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History of serious asthma exacerbations should be included in guidelines of asthma severity

Published:December 12, 2006DOI:https://doi.org/10.1016/j.jaci.2006.10.019

      Background

      It is unclear whether asthma severity measured with consensus guidelines is better than a history of a serious asthma exacerbation in predicting current disease activity and future clinical course.

      Objectives

      We sought to (1) compare asthma severity determined by using the Global Initiative for Asthma guidelines with a history of a serious asthma exacerbation as predictors of pulmonary function, bronchial hyperreactivity, and disease activity and (2) determine whether exacerbation history significantly adds to asthma severity in its ability to predict the same variables.

      Methods

      Forty-eight adolescents with a history of a serious asthma exacerbation were compared with 69 adolescents with asthma but without such a history. Groups were matched for age, sex, and ethnicity (age, 14.59 ± 1.74 years; 56% male; 58% white).

      Results

      Forty-two percent of subjects had severe, 28% had moderate, 15% had mild persistent, and 15% had mild intermittent asthma. Asthma severity and exacerbation history were associated with pulmonary function and markers of disease activity, whereas only exacerbation history predicted bronchial hyperreactivity (P ≤ .001). Including exacerbation history significantly augmented the ability of the severity categories to predict the asthma measures.

      Conclusion

      Although asthma severity and a history of a serious asthma exacerbation both predict pulmonary function abnormalities and current disease activity, bronchial hyperreactivity was only associated with exacerbation history. Exacerbation history improves the ability of severity to predict these key asthma measures.

      Clinical implications

      Adding a history of a serious asthma exacerbation to the consensus guidelines for asthma severity is likely to improve the ability of these clinical tools to predict current disease activity and future clinical course.

      Key words

      Abbreviations used:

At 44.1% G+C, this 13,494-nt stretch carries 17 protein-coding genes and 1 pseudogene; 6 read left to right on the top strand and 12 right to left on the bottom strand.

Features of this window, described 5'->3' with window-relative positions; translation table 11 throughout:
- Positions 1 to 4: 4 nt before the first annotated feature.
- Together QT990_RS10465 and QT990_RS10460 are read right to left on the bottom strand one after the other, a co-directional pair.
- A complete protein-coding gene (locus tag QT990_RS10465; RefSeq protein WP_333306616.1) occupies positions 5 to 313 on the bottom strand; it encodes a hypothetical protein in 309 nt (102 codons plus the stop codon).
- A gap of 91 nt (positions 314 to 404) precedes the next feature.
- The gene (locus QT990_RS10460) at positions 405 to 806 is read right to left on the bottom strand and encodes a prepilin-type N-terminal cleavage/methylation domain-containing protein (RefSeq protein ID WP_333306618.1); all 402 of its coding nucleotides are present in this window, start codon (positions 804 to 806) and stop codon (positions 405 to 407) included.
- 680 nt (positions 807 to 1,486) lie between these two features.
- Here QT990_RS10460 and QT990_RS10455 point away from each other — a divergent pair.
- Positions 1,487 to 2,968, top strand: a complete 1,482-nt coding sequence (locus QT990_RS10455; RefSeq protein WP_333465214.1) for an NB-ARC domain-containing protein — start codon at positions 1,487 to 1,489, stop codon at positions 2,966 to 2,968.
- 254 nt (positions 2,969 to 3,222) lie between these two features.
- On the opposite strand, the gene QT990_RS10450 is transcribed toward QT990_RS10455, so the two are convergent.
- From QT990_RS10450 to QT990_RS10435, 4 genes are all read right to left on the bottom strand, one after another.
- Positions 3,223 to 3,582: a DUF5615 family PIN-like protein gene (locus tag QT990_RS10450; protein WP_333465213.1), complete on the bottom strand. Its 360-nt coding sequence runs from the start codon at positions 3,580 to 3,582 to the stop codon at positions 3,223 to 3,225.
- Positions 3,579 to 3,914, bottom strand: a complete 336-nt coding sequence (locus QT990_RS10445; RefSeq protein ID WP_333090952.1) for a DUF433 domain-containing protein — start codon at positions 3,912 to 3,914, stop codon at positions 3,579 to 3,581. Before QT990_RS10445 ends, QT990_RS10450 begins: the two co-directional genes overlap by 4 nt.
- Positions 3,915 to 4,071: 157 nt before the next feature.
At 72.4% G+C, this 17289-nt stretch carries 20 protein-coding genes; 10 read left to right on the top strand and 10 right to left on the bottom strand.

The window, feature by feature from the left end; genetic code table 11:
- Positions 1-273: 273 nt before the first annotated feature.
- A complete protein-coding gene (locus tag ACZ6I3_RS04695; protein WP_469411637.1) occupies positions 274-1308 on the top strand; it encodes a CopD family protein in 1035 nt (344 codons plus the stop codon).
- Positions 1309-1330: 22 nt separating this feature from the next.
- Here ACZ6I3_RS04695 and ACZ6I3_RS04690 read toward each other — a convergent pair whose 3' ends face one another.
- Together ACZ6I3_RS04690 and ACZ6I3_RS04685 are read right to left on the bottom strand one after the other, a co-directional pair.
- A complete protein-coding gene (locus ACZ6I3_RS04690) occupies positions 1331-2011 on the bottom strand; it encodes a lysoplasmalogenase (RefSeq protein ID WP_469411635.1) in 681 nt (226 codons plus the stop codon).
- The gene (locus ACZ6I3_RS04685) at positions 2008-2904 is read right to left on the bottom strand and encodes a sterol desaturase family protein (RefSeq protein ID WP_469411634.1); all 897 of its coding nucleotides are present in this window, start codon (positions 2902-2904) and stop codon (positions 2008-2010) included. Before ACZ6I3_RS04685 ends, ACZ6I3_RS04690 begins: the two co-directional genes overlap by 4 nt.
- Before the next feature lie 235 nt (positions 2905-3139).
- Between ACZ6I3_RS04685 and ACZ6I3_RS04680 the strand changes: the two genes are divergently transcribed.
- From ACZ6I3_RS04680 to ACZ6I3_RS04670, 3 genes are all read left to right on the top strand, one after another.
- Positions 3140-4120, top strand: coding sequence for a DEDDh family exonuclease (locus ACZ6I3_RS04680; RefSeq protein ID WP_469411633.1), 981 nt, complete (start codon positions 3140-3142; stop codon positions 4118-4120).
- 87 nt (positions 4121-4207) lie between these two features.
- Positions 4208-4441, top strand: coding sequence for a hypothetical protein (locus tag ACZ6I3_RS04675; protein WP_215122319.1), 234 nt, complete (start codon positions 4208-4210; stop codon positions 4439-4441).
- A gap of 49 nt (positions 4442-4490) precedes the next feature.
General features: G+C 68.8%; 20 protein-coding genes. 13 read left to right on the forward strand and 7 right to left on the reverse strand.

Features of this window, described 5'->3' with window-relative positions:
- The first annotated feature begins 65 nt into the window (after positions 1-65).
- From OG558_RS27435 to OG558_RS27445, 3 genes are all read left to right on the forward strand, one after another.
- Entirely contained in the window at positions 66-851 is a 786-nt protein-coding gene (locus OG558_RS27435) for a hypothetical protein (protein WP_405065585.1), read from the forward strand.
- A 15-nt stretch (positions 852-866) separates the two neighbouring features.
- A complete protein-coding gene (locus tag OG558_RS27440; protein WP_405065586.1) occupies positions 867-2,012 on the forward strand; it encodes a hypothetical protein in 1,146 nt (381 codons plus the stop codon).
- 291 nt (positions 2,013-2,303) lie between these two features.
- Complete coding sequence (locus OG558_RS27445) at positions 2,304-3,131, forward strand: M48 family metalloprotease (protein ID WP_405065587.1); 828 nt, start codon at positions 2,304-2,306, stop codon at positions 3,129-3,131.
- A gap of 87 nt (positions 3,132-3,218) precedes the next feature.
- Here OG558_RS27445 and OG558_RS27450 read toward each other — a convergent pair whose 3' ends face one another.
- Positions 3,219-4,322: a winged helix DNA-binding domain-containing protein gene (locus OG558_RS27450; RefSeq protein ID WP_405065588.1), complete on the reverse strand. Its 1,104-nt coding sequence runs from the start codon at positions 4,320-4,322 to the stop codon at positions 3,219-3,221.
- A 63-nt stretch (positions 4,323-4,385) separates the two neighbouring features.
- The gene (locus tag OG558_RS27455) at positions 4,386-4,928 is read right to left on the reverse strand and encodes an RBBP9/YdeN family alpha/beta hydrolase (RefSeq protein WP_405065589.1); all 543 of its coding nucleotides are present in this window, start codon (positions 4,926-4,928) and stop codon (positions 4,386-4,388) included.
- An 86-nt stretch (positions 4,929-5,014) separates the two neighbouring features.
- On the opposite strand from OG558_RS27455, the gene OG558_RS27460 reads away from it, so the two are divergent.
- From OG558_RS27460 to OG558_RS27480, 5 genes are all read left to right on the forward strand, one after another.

FVC (Forced vital capacity), GINA (Global Initiative for Asthma), NAEPP (National Asthma Education and Prevention Program), RV (Residual volume), SES (Socioeconomic status), TLC (Total lung capacity)
      Consensus guidelines for the management of asthma have been created to help caregivers make evidence-based treatment decisions over time. The United States' National Asthma Education and Prevention Program (NAEPP) guidelines use symptom report and lung function (FEV1) to assign asthma severity.
      National Asthma Education and Prevention Program. Expert panel report: guidelines for the diagnosis and management of asthma update on selected topics—2002.
      The Global Initiative for Asthma (GINA) guidelines add to the NAEPP by considering symptom control when assigning asthma severity in patients who are already taking medications.

      Global Initiative for Asthma. 2004 Update: Workshop Report, Global Strategy for Asthma Management and Prevention. Available at: http://www.ginaasthma.com/Guidelineitem.asp?11=2&12=1&intId=87. Accessed November 15, 2006.

      Studies looking at the correlation between guideline-based severity categories and objective markers of disease activity, such as pulmonary function tests and bronchial hyperreactivity, are few and contradictory. For example, the correlation of FEV1 measurement, the pulmonary function test most frequently used in consensus guidelines, with concurrent asthma symptoms is poor.
      • Spahn J.D.
      • Cherniack R.
      • Paull K.
      • Gelfand E.W.
      Is forced expiratory volume in one second the best measure of severity in childhood asthma?.
      • Colice G.L.
      • Burgt J.V.
      • Song J.
      • Stampone P.
      • Thompson P.J.
      Categorizing asthma severity.
      • Bacharier L.B.
      • Strunk R.C.
      • Mauger D.
      • White D.
      • Lemanske Jr., R.F.
      • Sorkness C.A.
      Classifying asthma severity in children: mismatch between symptoms, medication use, and lung function.
      • Klein R.B.
      • Fritz G.K.
      • Yeung A.
      • McQuaid E.L.
      • Mansell A.
      Spirometric patterns in childhood asthma: peak flow compared with other indices.
      • Ramsey C.D.
      • Celedon J.C.
      • Sredl D.L.
      • Weiss S.T.
      • Cloutier M.M.
      Predictors of disease severity in children with asthma in Hartford, Connecticut.
      On the other hand, FEV1/forced vital capacity (FVC) ratio has been shown to correlate with asthma severity, as determined by the NAEPP guidelines.
      • Spahn J.D.
      • Cherniack R.
      • Paull K.
      • Gelfand E.W.
      Is forced expiratory volume in one second the best measure of severity in childhood asthma?.
      • Colice G.L.
      • Burgt J.V.
      • Song J.
      • Stampone P.
      • Thompson P.J.
      Categorizing asthma severity.
      • Bacharier L.B.
      • Strunk R.C.
      • Mauger D.
      • White D.
      • Lemanske Jr., R.F.
      • Sorkness C.A.
      Classifying asthma severity in children: mismatch between symptoms, medication use, and lung function.
      • Klein R.B.
      • Fritz G.K.
      • Yeung A.
      • McQuaid E.L.
      • Mansell A.
      Spirometric patterns in childhood asthma: peak flow compared with other indices.
      • Ramsey C.D.
      • Celedon J.C.
      • Sredl D.L.
      • Weiss S.T.
      • Cloutier M.M.
      Predictors of disease severity in children with asthma in Hartford, Connecticut.
      Bronchial hyperreactivity is not considered by the NAEPP or GINA guidelines. Sont et al